Matt Kenseth won the race, holding off Kyle Larson in two green-white-checkered finishes. Larson’s performance mirrored the one he gave Friday night, dominant for a majority of the event. Unfortunately, late-race incidents deterred him from winning in both instances. If he keeps it up, he may secure his first NASCAR Sprint Cup Series win Sunday evening.

The NASCAR Nationwide Series is now a thing of the past, yet its reputation will live on. Constantly criticized, always under review, the second-tier series was something else. Being tainted by Cup drivers didn’t help it out much. However, as a new chapter begins, a clean slate appears. It’s now the time to shape fans’ perception of the series.

Two-thirds of the sport’s final weekend is officially over, setting up expectations for the NSCS race. Despite this, they won’t crown an eighteen-year-old champion. And it doesn’t get any cooler than that.

Thrilling night in Florida turns fruitful for Wallace, Crafton

(Credit: Chris Graythen/Getty images)

There’s no doubt that NASCAR’s Camping World Truck Series is its most exciting level. With powerful names backing rogue talent, it’s an adventure-seeker’s dream. No race is dull, and no driver is dominant. It thrives on the unpredictable.

Coming to Homestead Miami Speedway is always bittersweet; it’s too soon for this series to end, especially after having a handful of races. It gave us many beautiful memories, one that was reenacted Friday evening.

Darrell Wallace, Jr. overthrew a strong Kyle Larson for the win in Florida, a replay of the race at Eldora Speedway. After being eliminated from championship contention after issues in Texas, the Kyle Busch Motorsports driver proved himself with the hard-earned win. Larson started from the pole and was fast all night, yet Wallace challenged when it mattered most. The NASCAR Sprint Cup Series rookie raced his tail off, yet it wasn’t enough for the win.

Wallace’s victory also tied up KBM’s owner’s championship. Busch, who raced Friday night, congratulated Wallace and celebrated himself with a nose-to-nose burnout with his driver. It’s no surprise that KBM’s constant speed and talented youngsters earned them a championship on that side.

Finishing fifth was Ryan Blaney, who could barely muster a smile afterward; he wound up second in points despite his top five effort. The young gun has impressed the entire year, bringing wins and respect to the Brad Keselowski Racing name. He’s bound to do great things in the future. Keep your head up, kid.

So, who won the championship? Matt Crafton became the first driver to win back-to-back titles in NCWTS. All he had to do was finish 21st or higher, but he went for gold and secured a top-ten slot.

It’s uncertain what 2015 will bring for the series, from driver changes to the heart-racing final laps we’ve grown to love. In the end, all that matters is the sight of beat-up trucks and passionate wheelmen.

February can’t come fast enough.

Survival earns victorious Harvick and others slots in Final Four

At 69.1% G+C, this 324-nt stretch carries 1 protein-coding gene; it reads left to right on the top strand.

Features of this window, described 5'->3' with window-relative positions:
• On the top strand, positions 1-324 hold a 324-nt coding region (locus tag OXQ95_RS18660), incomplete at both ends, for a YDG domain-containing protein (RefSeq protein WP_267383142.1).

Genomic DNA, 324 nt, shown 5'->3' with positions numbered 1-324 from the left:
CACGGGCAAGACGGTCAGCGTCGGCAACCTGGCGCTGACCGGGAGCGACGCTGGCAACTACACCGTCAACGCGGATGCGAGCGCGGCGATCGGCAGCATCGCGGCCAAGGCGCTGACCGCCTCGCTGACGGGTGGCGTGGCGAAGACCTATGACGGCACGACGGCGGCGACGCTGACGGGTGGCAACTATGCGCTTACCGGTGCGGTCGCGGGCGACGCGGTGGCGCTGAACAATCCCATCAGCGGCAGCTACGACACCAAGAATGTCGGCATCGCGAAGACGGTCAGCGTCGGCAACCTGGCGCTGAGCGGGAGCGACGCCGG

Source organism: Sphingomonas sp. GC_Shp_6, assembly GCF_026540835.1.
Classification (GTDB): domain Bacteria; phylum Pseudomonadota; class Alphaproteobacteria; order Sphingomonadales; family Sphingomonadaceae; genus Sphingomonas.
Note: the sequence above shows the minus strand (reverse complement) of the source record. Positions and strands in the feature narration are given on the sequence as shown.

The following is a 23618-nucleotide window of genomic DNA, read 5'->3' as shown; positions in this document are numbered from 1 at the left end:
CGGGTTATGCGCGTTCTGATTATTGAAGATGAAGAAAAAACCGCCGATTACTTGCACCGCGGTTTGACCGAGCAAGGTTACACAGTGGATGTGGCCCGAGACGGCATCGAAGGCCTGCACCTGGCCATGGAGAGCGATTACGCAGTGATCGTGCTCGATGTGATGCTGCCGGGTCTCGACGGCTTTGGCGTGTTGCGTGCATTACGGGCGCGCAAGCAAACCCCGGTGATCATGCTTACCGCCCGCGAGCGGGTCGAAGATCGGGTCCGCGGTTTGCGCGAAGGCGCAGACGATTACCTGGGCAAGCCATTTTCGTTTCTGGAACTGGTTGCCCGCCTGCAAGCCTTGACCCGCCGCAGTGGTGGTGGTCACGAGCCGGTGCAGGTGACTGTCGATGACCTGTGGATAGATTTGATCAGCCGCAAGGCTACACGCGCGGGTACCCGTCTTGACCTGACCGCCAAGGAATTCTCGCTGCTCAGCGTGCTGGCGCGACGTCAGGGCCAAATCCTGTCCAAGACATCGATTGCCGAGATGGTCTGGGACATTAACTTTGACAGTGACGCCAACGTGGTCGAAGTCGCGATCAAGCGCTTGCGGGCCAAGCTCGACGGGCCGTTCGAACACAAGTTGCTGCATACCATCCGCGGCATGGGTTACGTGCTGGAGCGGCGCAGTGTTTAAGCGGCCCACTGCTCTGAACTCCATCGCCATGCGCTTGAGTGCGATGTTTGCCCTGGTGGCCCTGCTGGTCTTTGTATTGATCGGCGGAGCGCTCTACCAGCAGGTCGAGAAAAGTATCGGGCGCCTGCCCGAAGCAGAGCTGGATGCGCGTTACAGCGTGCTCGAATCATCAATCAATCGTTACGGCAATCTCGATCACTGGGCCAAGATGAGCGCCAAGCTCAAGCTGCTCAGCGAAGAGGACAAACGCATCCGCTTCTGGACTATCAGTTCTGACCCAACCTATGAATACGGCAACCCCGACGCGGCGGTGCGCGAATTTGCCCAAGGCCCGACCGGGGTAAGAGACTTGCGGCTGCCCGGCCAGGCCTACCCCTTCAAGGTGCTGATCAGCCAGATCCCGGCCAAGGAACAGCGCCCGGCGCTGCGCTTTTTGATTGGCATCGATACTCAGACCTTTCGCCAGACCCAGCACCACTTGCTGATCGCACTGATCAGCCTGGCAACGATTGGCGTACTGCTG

(Credit: Sean Gardner/NASCAR via Getty Images)
(Credit: Sean Gardner/NASCAR via Getty Images)

The level of intensity kept rising until the very end, a needed win coming for a hopeful Kevin Harvick. The driver of the No. 4 and three other drivers earned their tickets to Homestead-Miami Speedway in a thrilling bout at Phoenix International Raceway Sunday afternoon. Eight teams entered the event with their fingers crossed, praying that things would go their way.

For half of them, it unfortunately didn’t.

Harvick’s performance was nearly flawless, proving something that everyone already knew: Phoenix is his track. Out of the last four races at the venue, he’s won three of them. His first season with Stewart-Haas Racing has been full of ups and downs, so a championship would definitely taste sweet. He’s finally found what Richard Childress Racing couldn’t give him, and he’s riding it all the way to Homestead.

No one could foresee the chaos that would ensue; on the final lap, Ryan Newman smacked Kyle Larson, sending the NASCAR Sprint Cup Series rookie out of his way and up into the wall. That spot gave Newman the one point he needed to kick Jeff Gordon out of The Chase. This marks the second weekend where an end-of-the-race scuffle worked out negatively for Gordon.

Also in his first season with a new team, the fire that lit under Newman’s hind end is quite impressive. Who would’ve thought that No. 31 team could squeak into the final four?

Those also eliminated are Brad Keselowski, Matt Kenseth, and Carl Edwards. With the final four as Harvick, Newman, Denny Hamlin, and Joey Logano, a brand-new champion will be crowned next Saturday

Hamlin and Logano’s day were equally confusing; both went laps down early on and somehow managed to find consistency at the end.

That was the story of the race: survival. Points still mattered in the end, and they will always matter in racing.

However, the story will be completely different in Homestead. Whoever finishes the highest gets the title of 2014 NASCAR Sprint Cup Series champion. Which position is the highest? Oh, yeah. First.

That’s what they mean by “win and you’re in.”

The Final Four

1. Denny Hamlin
2. Joey Logano
3. Ryan Newman
4. Kevin Harvick

A 360-degree view of NASCAR